Decades of preparatory work has paved the way for the Mura-Drava-Danube Biosphere Reserve (MDD), Europe’s largest river protected area: 930,000 hectares of natural treasures between Austria and Serbia nominated to UNESCO for protection. The “Amazon of Europe” will be an international model region for nature conservation and sustainable regional development.
12 May 2020 (Vienna/Zagreb/Budapest/Ljubljana/Belgrade) – Last week’s nomination of the world’s first 5-Country Biosphere Reserve to UNESCO is a decisive milestone in the establishment of Europe’s largest protected river landscape. “The five countries involved have proven that nature conservation can overcome national borders for the benefit of everyone. In the context of the current climate crisis and massive species extinction, protecting the last natural areas has become a matter of our survival”, says WWF project coordinator Arno Mohl. The full designation by UNESCO is expected to occur in summer 2021.
The area encompasses 930,000 hectares and has a length of over 700 kilometres. The so-called “Amazon of Europe” begins on the Mura in Styria (Austria) and stretches across four other countries – Slovenia, Hungary, Croatia and Serbia – along the Drava and all the way to the Danube. Until 1989, the river landscape had been fragmented by the Iron Curtain between East and West. The Amazon of Europe is home to Europe’s highest density of breeding white-tailed eagle, with more than 140 pairs, as well as endangered species such as the little tern, black stork, otters, beavers and sturgeons. It is also an important resting and feeding place for more than 250,000 migratory birds every year. “This is the most valuable connected river landscape of Central Europe and does not need to shy away from being compared with the Amazon,” explains Arno Mohl.
The region’s identity, as well as the livelihoods of almost 900,000 inhabitants living in the biosphere reserve highly depend on the Mura, Drava and Danube lifelines. Intact floodplains protect settlements from floods and ensure clean drinking water supplies, whereas spectacular landscapes enhance the potential for sustainable tourism development. “The new biosphere reserve is an important step away from nature exploitation such as environmentally destructive hydropower dams on the Mura or sediment extraction projects on the Drava. It paves the way for a sustainable coexistence of people and nature,” says Mohl.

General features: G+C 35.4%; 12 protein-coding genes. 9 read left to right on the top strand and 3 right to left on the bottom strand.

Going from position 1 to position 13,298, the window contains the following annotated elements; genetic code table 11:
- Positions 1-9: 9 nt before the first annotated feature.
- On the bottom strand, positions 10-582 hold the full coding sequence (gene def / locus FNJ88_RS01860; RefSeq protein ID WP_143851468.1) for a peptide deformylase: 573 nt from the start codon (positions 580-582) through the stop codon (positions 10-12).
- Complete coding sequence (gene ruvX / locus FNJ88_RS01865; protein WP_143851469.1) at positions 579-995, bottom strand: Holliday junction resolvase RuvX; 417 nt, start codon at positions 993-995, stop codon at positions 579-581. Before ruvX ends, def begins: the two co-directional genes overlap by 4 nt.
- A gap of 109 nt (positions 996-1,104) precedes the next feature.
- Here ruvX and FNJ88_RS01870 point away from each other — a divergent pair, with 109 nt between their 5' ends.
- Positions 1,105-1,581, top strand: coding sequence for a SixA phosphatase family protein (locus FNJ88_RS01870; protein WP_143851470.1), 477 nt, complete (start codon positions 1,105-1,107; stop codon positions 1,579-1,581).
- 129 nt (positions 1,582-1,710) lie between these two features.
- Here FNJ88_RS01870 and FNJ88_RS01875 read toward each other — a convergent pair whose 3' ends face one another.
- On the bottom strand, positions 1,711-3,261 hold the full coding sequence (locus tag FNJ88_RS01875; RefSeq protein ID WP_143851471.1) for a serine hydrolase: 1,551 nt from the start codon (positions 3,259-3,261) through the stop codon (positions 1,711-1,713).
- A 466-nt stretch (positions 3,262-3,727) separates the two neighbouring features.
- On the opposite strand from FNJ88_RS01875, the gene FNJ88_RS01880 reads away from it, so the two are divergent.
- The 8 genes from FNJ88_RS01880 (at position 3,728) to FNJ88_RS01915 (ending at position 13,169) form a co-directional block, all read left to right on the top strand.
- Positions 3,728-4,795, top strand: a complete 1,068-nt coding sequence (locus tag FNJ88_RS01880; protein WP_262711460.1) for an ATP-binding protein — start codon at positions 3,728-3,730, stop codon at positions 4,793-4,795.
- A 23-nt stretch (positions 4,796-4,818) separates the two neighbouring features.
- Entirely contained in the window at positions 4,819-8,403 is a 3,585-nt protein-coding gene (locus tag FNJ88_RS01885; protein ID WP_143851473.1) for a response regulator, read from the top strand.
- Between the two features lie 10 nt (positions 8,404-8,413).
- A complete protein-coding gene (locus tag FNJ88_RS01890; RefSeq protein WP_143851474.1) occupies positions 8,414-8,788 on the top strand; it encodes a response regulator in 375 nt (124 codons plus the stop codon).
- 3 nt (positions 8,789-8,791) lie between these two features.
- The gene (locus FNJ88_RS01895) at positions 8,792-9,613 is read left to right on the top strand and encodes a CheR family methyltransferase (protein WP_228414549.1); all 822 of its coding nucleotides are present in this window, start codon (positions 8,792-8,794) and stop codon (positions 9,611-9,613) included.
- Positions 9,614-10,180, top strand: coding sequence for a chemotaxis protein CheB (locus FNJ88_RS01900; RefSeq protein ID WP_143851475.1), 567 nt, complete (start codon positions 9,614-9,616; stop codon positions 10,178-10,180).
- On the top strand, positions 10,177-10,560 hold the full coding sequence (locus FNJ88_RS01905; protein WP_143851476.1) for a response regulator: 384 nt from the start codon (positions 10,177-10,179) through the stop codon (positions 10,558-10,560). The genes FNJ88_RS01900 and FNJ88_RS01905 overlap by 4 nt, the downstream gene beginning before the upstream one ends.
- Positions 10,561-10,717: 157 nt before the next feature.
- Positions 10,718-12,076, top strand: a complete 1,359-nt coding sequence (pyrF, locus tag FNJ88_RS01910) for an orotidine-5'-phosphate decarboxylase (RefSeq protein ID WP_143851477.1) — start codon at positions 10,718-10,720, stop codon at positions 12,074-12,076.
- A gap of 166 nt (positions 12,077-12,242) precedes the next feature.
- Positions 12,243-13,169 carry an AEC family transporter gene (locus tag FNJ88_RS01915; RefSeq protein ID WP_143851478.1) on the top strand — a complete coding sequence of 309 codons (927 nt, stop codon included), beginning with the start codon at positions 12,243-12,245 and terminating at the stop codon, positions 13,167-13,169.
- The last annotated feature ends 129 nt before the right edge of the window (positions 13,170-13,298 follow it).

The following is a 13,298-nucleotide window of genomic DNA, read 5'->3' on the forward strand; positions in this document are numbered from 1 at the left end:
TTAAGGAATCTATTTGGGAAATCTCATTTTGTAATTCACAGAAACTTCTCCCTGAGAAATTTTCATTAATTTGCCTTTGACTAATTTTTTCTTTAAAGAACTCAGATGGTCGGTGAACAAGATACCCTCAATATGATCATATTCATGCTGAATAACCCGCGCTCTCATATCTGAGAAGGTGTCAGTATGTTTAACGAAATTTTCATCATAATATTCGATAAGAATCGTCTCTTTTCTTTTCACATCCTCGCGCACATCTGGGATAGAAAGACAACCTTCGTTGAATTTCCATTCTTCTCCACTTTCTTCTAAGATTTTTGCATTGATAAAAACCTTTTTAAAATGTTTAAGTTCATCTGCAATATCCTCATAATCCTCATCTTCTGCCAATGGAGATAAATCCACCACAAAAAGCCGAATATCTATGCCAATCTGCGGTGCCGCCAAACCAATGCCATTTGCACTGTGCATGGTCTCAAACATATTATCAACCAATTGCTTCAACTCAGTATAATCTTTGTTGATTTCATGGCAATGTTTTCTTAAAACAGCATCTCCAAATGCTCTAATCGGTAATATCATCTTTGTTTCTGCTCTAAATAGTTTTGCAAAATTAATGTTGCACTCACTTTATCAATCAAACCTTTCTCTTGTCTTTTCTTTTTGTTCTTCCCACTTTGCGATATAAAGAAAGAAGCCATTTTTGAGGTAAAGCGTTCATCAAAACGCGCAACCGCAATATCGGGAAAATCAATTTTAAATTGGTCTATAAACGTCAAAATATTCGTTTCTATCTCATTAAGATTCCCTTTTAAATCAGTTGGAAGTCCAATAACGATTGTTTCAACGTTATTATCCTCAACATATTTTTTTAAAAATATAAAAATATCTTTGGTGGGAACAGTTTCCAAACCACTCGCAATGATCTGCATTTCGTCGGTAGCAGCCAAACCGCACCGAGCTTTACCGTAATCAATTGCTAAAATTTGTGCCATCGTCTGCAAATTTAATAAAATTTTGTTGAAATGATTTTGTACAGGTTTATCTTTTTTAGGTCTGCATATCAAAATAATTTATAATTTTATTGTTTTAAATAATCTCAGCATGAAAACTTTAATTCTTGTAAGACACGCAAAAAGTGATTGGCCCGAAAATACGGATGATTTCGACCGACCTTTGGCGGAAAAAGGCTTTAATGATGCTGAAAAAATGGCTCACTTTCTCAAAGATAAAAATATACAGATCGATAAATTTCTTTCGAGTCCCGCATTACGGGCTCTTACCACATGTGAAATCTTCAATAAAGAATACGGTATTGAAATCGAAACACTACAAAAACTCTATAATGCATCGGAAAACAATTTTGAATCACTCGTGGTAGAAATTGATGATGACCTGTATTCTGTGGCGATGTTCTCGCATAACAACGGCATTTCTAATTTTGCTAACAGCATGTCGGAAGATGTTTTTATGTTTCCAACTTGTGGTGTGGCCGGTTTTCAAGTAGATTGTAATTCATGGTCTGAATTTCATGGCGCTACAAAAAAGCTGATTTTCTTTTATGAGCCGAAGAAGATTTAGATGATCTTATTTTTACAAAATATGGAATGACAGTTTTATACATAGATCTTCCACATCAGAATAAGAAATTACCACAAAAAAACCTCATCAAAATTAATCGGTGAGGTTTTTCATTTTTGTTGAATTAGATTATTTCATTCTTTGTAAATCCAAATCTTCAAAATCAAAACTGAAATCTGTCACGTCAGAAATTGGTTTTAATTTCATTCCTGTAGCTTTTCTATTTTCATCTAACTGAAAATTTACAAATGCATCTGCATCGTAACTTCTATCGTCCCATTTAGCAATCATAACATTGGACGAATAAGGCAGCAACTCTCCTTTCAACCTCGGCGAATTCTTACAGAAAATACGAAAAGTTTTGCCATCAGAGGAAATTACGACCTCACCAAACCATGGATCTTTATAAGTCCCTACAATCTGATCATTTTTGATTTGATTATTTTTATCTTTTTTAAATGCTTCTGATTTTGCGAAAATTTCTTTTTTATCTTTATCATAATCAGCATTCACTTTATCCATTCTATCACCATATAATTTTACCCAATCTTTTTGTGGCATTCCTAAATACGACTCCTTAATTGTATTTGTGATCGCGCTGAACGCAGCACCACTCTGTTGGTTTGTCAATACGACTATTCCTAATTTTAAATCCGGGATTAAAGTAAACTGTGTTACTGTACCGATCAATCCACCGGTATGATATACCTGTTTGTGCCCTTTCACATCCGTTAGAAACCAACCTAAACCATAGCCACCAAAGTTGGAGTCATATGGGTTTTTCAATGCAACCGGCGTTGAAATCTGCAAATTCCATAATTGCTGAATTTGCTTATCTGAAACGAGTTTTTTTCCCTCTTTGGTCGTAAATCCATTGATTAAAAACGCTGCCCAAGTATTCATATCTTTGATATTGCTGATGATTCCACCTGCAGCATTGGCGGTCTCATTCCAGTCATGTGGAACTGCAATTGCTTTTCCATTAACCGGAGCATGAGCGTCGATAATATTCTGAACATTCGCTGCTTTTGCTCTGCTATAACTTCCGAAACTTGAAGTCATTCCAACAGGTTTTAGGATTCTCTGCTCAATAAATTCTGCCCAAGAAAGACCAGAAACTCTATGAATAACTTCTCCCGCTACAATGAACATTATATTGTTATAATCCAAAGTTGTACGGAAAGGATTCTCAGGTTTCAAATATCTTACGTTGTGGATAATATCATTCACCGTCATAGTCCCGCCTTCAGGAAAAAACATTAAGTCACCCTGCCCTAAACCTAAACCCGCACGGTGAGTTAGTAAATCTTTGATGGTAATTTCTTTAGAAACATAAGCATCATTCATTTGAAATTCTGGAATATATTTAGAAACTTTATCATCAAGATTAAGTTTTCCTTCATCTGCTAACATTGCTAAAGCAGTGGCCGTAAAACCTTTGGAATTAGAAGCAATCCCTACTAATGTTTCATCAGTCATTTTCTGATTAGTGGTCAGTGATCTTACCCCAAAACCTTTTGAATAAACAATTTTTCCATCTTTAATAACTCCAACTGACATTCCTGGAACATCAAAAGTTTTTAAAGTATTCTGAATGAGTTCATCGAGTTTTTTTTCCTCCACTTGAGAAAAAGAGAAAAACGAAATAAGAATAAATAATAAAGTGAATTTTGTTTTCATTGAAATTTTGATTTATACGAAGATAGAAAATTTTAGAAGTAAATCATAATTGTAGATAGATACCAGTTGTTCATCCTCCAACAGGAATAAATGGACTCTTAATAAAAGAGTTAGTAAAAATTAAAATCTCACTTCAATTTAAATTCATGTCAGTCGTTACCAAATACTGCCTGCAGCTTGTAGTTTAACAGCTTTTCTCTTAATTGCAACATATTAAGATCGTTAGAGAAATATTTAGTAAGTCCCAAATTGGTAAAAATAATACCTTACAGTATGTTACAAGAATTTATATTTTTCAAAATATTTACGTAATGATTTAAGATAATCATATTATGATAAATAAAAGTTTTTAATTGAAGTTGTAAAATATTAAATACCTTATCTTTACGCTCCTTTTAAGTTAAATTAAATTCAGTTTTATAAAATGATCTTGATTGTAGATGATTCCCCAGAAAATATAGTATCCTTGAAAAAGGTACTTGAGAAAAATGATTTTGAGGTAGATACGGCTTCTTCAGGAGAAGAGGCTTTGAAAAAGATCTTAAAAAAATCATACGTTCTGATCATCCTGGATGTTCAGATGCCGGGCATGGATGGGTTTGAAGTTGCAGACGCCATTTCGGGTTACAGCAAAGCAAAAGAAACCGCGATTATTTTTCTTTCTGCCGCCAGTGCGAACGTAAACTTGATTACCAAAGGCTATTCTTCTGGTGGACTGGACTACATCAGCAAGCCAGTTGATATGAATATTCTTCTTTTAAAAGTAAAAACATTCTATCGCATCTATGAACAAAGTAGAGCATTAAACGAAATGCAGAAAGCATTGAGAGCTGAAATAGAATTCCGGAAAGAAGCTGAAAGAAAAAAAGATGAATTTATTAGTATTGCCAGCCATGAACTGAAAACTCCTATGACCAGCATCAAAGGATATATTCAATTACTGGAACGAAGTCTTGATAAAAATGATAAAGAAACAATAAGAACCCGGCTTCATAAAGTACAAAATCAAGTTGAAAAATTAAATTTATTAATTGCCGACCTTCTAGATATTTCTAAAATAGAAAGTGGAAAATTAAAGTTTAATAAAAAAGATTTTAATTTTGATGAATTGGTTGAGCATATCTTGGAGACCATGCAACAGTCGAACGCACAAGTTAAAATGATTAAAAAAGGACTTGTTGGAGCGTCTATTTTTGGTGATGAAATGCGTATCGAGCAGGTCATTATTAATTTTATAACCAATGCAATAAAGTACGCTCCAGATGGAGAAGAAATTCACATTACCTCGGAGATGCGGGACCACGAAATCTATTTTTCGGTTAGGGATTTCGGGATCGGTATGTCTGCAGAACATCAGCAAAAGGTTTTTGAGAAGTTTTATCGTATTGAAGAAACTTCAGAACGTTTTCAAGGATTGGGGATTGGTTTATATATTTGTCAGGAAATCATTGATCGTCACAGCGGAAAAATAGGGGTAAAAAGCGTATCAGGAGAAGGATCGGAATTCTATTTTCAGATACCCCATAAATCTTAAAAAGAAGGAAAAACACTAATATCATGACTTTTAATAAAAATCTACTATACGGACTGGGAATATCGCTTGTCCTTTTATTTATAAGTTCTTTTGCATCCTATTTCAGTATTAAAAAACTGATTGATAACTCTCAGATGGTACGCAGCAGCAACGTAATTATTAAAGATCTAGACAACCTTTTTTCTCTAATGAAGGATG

The backbone of the future biosphere reserve is made up of floodplains and wetlands along the river, which are protected under a chain of thirteen local protected areas. The core and buffer zones are surrounded by a transition zone with an area of 650,000 hectares, which are allocated for sustainable agriculture and forestry practices, as well as sustainable forms of tourism. The MDD has the potential to become an international model region for nature conservation and sustainable regional development.
For more than 20 years, WWF, EuroNatur and many local conservation partners in all five countries have been devoted to make this dream to achieve a better protection of the rivers’ natural values a reality. WWF-Adria, WWF-Austria and WWF-Hungary, the ministries and nature protection authorities of Austria, Slovenia, Croatia, Hungary and Serbia as well as MAB (Man and the Biosphere) committees all participated in the preparation of the UNESCO nomination dossier.
For more information:
Mura-Drava-Danube Team Leader,
m: + 43 676 83 488 300
m: + 43 1 488 17 300
Central and Eastern Europe (CEE) is home to some of the last significant intact natural areas in Europe. Natural wonders such as the Mura-Drava-Danube Biosphere Reserve, Southwestern Carpathians, the Danube Delta and Maramures County (Romania) truly justify the region’s labelling as the “Green Heart of Europe.” The surface coverage of Natura 2000 sites in the region ranges from 21.41% (19,912 km2) in Hungary to 34.37% in Bulgaria (38,146km2). Slovakia and Romania also register above the average 19.04% EU Natura 2000 coverage. Protected areas form the centrepiece of WWF’s conservation efforts around the world. The preservation of functioning ecosystems and the maintenance of their natural processes is crucial for the survival of species and biomes that cannot persevere in areas heavily impacted by human activity. In many cases, such protected areas represent the last hope for critically endangered or endemic species otherwise threatened by extinction. In CEE, species on the brink include large carnivores such as bears, lynx and wolves, as well as sturgeon and primeval beech forests. Moreover, they provide important space for ecological adaptation and evolutionary processes, thus playing a critical role in the face of climate change. Protected areas also generate direct human benefits in the form of ecosystem services.